Over the last several weeks, numerous interested parties have weighed in on President Barack Obama’s pending decision on whether or not to impose tariffs on imports of Chinese passenger and light truck tires into the United States. On June 18, the International Trade Commission voted to recommend tariffs against Chinese tire imports of 55 percent the first year, 45 percent the second, and 35 percent the third. On September 2, the Office of the U.S. Trade Representative (USTR) submitted its recommendations (from Tire Business, subscription required) to the president on whether to implement the tariffs, though, as is customary, its recommendations were not made public. A decision on the matter is due by September 17.
On September 1, the Committee to Support U.S. Trade Laws (CSUSTL) — a coalition consisting of nearly 100 organizations, including the United Steelworkers (USW), which was the original petitioner to the ITC — has written the president to urge approval of the tariffs.
In a press release, David Hartquist, executive director of CSUSTL, wrote, “We write to underscore both the importance of Section 421 as a legitimate trade remedy, and to respectfully urge its application in appropriate cases. Campaign promises should be fulfilled and effective enforcement action taken to provide full relief where merited.”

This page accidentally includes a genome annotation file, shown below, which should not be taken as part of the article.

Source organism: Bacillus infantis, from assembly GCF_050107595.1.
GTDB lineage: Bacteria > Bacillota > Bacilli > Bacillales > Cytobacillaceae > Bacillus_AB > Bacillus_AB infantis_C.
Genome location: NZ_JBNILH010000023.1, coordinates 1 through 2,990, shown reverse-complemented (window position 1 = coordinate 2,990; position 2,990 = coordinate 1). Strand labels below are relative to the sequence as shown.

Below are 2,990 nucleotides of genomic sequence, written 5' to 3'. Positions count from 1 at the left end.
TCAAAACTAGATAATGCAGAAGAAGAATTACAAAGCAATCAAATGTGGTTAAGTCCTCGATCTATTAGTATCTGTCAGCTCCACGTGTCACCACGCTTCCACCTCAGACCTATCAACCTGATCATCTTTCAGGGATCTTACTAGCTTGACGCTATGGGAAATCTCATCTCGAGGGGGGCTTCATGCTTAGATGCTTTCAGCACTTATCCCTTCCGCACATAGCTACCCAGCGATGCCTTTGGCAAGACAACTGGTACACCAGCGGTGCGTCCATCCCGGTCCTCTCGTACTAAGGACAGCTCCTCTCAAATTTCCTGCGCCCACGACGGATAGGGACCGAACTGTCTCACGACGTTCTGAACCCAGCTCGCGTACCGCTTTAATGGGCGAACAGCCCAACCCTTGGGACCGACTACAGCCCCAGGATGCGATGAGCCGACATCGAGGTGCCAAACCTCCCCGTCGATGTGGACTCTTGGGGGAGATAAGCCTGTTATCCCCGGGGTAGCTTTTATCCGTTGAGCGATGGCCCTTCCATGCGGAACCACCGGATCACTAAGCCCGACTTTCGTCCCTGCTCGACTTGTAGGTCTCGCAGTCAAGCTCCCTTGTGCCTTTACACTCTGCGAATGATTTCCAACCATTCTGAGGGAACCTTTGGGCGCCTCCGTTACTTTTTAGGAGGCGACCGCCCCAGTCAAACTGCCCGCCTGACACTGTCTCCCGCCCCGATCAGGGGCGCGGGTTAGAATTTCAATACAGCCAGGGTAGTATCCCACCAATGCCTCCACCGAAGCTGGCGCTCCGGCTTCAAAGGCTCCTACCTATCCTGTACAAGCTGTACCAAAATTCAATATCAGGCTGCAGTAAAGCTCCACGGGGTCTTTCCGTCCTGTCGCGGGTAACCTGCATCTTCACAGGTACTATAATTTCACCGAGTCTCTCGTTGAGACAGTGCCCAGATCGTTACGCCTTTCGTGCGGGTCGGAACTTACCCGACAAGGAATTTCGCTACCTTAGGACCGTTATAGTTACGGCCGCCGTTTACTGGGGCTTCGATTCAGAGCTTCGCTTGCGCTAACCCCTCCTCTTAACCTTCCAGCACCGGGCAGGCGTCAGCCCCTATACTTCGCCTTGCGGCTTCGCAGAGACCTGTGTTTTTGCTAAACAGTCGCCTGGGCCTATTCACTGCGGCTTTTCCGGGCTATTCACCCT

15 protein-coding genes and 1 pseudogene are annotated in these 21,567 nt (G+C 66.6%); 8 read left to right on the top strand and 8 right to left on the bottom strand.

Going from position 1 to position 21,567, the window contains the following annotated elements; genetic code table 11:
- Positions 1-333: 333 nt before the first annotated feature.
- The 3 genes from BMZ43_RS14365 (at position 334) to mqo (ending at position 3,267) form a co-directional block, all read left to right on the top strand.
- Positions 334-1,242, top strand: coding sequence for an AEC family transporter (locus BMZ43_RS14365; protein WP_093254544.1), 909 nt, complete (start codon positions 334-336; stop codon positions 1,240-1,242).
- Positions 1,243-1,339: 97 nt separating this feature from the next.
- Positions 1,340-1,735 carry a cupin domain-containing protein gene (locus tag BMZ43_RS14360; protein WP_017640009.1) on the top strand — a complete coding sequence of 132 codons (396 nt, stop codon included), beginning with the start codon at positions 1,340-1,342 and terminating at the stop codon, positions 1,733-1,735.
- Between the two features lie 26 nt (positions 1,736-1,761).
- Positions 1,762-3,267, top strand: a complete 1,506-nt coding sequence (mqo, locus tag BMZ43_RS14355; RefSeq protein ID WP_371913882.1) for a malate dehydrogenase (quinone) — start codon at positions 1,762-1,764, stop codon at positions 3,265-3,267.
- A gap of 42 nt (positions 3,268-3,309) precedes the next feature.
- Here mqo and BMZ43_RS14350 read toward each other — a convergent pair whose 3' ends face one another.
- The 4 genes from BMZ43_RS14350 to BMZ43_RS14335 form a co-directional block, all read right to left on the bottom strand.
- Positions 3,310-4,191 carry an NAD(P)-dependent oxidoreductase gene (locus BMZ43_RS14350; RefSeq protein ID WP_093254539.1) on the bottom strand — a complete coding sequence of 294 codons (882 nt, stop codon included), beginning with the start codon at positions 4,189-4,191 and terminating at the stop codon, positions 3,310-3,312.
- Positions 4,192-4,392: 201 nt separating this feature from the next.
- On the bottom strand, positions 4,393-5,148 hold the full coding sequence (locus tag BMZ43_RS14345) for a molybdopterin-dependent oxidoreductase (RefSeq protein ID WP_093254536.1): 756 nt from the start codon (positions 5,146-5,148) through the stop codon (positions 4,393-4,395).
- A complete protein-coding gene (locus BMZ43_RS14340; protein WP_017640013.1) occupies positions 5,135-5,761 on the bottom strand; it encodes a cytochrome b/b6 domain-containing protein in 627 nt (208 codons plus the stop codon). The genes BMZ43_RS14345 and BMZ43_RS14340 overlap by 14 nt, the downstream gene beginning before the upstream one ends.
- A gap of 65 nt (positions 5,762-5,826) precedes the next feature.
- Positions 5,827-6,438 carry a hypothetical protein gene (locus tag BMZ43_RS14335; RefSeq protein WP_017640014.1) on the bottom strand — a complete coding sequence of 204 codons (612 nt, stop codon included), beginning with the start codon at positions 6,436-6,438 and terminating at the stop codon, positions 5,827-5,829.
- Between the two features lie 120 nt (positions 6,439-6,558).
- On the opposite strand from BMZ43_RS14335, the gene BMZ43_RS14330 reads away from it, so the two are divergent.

On September 2, Harold Meyerson of the Washington Post wrote an editorial (subscription required) in favor of the tariffs. On August 4, the Wall Street Journal published an editorial strongly opposing the tariffs:
As Mr. Obama faces his moment of truth on tires, he ought to look at a report issued last week by Rutgers economist Thomas J. Prusa examining how the ITC’s proposed tariffs would ripple through the U.S. economy. Mr. Prusa calculates that each job “saved” by the ITC’s tariffs would come at the cost of at least 12 jobs lost, and possibly more than 25. Most tire-related employment in America consists of the people who distribute and install tires, not people who produce them. By depressing tire sales, a tariff would jeopardize those jobs.
As reported by Tire Business, the Tire Industry Association and many major tire retailers and distributors are fighting the tariffs, as are tire makers including Cooper Tire & Rubber Co. and Toyo Tire U.S.A. Inc. These parties assert that the duties would disrupt the U.S. tire market far more than anything they were supposed to correct.